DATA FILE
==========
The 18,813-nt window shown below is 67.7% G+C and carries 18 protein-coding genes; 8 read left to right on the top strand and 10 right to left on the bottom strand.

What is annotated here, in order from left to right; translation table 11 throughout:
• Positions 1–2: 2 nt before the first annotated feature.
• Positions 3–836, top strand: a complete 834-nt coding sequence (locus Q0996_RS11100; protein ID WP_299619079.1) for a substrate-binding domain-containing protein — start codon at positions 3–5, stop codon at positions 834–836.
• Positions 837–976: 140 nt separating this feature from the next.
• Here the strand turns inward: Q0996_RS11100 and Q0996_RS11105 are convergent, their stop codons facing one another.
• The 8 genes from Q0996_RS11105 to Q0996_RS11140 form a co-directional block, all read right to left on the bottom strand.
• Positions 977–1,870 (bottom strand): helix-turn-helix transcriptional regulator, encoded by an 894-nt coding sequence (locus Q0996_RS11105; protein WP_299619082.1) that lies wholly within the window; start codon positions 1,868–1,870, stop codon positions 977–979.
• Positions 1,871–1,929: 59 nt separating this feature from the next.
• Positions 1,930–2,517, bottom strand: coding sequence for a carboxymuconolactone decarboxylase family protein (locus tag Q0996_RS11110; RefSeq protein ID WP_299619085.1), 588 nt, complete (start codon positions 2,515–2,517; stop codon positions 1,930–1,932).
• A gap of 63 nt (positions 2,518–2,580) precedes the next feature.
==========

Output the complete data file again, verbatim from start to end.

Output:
The 18,813-nt window shown below is 67.7% G+C and carries 18 protein-coding genes; 8 read left to right on the top strand and 10 right to left on the bottom strand.

What is annotated here, in order from left to right; translation table 11 throughout:
• Positions 1–2: 2 nt before the first annotated feature.
• Positions 3–836, top strand: a complete 834-nt coding sequence (locus Q0996_RS11100; protein ID WP_299619079.1) for a substrate-binding domain-containing protein — start codon at positions 3–5, stop codon at positions 834–836.
• Positions 837–976: 140 nt separating this feature from the next.
• Here the strand turns inward: Q0996_RS11100 and Q0996_RS11105 are convergent, their stop codons facing one another.
• The 8 genes from Q0996_RS11105 to Q0996_RS11140 form a co-directional block, all read right to left on the bottom strand.
• Positions 977–1,870 (bottom strand): helix-turn-helix transcriptional regulator, encoded by an 894-nt coding sequence (locus Q0996_RS11105; protein WP_299619082.1) that lies wholly within the window; start codon positions 1,868–1,870, stop codon positions 977–979.
• Positions 1,871–1,929: 59 nt separating this feature from the next.
• Positions 1,930–2,517, bottom strand: coding sequence for a carboxymuconolactone decarboxylase family protein (locus tag Q0996_RS11110; RefSeq protein ID WP_299619085.1), 588 nt, complete (start codon positions 2,515–2,517; stop codon positions 1,930–1,932).
• A gap of 63 nt (positions 2,518–2,580) precedes the next feature.